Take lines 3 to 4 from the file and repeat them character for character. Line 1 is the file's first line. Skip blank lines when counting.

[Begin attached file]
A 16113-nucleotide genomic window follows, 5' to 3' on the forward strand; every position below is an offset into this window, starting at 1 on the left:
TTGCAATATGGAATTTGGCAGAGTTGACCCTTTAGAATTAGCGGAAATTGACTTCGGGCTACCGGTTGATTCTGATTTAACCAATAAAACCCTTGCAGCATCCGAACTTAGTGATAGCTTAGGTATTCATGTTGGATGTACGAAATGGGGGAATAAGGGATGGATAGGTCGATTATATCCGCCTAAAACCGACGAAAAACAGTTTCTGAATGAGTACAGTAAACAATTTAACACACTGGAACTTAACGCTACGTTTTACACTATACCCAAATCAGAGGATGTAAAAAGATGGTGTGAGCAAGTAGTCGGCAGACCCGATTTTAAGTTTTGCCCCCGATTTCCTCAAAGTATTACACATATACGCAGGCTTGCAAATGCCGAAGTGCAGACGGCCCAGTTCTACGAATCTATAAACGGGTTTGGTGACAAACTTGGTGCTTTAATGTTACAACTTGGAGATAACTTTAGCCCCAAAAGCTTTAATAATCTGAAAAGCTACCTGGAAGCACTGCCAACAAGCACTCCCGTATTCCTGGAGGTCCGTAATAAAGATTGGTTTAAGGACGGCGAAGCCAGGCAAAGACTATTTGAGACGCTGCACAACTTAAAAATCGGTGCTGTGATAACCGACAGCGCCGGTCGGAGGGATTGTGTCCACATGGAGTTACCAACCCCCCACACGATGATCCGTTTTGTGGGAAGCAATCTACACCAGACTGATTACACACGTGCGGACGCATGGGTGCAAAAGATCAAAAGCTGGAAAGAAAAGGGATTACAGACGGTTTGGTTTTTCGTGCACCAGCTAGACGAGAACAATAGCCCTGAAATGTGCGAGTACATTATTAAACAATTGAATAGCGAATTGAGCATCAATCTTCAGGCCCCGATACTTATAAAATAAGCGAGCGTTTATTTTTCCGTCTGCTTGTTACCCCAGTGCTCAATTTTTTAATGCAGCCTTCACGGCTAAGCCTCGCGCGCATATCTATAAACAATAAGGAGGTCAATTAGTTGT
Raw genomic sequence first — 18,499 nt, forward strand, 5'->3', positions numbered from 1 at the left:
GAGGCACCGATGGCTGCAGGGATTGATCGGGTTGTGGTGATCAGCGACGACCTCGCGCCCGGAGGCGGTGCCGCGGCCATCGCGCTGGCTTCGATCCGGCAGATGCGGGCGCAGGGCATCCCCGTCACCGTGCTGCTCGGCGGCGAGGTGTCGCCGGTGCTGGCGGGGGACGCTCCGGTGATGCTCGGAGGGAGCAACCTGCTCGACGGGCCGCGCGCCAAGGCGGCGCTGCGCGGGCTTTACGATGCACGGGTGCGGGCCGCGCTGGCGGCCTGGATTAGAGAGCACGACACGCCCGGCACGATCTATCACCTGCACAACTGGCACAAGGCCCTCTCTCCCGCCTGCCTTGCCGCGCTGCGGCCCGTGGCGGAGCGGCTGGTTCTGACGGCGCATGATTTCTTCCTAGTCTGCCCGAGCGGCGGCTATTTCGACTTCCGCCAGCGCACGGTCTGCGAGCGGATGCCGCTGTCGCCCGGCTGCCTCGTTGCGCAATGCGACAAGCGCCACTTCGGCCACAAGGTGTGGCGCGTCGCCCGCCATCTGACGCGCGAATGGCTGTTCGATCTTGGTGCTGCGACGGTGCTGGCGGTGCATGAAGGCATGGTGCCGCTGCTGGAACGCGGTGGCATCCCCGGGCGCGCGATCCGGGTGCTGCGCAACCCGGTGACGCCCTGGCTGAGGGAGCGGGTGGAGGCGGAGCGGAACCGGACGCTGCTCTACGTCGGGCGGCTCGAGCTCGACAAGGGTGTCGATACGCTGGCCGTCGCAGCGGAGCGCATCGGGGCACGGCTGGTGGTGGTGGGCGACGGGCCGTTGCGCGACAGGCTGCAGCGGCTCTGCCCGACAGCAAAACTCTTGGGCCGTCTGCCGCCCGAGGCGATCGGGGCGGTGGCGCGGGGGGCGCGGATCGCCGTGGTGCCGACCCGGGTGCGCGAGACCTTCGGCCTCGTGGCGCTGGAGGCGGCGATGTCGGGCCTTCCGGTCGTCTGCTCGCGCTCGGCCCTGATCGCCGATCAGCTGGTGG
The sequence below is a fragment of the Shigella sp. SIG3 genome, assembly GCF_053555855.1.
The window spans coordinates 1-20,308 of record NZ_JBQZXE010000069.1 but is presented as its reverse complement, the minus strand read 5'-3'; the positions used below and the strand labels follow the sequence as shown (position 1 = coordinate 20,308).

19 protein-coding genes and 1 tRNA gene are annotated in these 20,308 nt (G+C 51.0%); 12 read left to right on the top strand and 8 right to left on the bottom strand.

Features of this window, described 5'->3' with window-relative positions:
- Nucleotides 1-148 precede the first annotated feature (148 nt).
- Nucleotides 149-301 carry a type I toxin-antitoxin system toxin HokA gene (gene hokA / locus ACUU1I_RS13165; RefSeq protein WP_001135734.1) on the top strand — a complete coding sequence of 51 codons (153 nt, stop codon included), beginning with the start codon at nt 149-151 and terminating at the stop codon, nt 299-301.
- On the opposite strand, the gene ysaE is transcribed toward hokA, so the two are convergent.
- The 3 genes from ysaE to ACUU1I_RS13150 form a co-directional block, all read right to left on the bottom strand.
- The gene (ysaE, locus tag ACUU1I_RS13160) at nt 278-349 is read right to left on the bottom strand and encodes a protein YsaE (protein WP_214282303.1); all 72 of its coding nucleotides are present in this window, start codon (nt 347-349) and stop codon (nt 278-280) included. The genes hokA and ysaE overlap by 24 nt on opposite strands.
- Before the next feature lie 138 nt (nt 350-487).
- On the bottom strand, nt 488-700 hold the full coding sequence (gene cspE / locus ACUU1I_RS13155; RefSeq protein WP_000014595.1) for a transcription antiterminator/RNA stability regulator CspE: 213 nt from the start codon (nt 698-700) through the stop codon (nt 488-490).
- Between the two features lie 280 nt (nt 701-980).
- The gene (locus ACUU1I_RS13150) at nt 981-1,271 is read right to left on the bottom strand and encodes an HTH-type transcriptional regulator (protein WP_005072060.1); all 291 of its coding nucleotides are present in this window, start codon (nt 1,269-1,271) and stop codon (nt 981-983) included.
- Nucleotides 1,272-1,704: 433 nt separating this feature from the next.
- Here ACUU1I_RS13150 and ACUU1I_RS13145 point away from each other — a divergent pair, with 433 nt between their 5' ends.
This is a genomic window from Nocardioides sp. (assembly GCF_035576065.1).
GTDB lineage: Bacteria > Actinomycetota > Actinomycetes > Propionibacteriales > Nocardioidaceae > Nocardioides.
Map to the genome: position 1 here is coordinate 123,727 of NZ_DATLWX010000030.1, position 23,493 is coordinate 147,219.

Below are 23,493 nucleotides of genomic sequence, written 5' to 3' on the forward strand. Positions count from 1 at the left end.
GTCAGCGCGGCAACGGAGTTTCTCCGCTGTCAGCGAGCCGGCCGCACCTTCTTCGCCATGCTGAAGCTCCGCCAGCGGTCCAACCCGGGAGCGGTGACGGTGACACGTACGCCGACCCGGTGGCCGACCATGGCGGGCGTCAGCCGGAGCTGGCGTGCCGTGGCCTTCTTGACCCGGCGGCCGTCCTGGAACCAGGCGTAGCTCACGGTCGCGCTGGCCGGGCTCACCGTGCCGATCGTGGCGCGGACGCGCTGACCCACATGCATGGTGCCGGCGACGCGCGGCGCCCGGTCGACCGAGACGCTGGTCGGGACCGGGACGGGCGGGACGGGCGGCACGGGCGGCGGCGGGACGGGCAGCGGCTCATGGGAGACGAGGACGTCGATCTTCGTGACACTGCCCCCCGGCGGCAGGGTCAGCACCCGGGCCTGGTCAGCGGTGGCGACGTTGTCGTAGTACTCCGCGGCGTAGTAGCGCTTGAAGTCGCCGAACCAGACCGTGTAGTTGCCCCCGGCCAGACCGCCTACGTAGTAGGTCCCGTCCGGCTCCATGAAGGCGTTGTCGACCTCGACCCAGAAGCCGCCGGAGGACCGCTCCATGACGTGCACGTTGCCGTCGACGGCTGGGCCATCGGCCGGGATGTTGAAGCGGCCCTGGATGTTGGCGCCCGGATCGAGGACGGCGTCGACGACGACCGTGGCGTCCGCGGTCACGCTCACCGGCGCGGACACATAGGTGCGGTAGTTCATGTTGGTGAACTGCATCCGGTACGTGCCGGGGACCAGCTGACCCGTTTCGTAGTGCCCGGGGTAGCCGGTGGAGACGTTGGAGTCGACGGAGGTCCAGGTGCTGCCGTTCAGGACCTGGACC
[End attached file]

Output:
Raw genomic sequence first — 18,499 nt, forward strand, 5'->3', positions numbered from 1 at the left:
GAGGCACCGATGGCTGCAGGGATTGATCGGGTTGTGGTGATCAGCGACGACCTCGCGCCCGGAGGCGGTGCCGCGGCCATCGCGCTGGCTTCGATCCGGCAGATGCGGGCGCAGGGCATCCCCGTCACCGTGCTGCTCGGCGGCGAGGTGTCGCCGGTGCTGGCGGGGGACGCTCCGGTGATGCTCGGAGGGAGCAACCTGCTCGACGGGCCGCGCGCCAAGGCGGCGCTGCGCGGGCTTTACGATGCACGGGTGCGGGCCGCGCTGGCGGCCTGGATTAGAGAGCACGACACGCCCGGCACGATCTATCACCTGCACAACTGGCACAAGGCCCTCTCTCCCGCCTGCCTTGCCGCGCTGCGGCCCGTGGCGGAGCGGCTGGTTCTGACGGCGCATGATTTCTTCCTAGTCTGCCCGAGCGGCGGCTATTTCGACTTCCGCCAGCGCACGGTCTGCGAGCGGATGCCGCTGTCGCCCGGCTGCCTCGTTGCGCAATGCGACAAGCGCCACTTCGGCCACAAGGTGTGGCGCGTCGCCCGCCATCTGACGCGCGAATGGCTGTTCGATCTTGGTGCTGCGACGGTGCTGGCGGTGCATGAAGGCATGGTGCCGCTGCTGGAACGCGGTGGCATCCCCGGGCGCGCGATCCGGGTGCTGCGCAACCCGGTGACGCCCTGGCTGAGGGAGCGGGTGGAGGCGGAGCGGAACCGGACGCTGCTCTACGTCGGGCGGCTCGAGCTCGACAAGGGTGTCGATACGCTGGCCGTCGCAGCGGAGCGCATCGGGGCACGGCTGGTGGTGGTGGGCGACGGGCCGTTGCGCGACAGGCTGCAGCGGCTCTGCCCGACAGCAAAACTCTTGGGCCGTCTGCCGCCCGAGGCGATCGGGGCGGTGGCGCGGGGGGCGCGGATCGCCGTGGTGCCGACCCGGGTGCGCGAGACCTTCGGCCTCGTGGCGCTGGAGGCGGCGATGTCGGGCCTTCCGGTCGTCTGCTCGCGCTCGGCCCTGATCGCCGATCAGCTGGTGG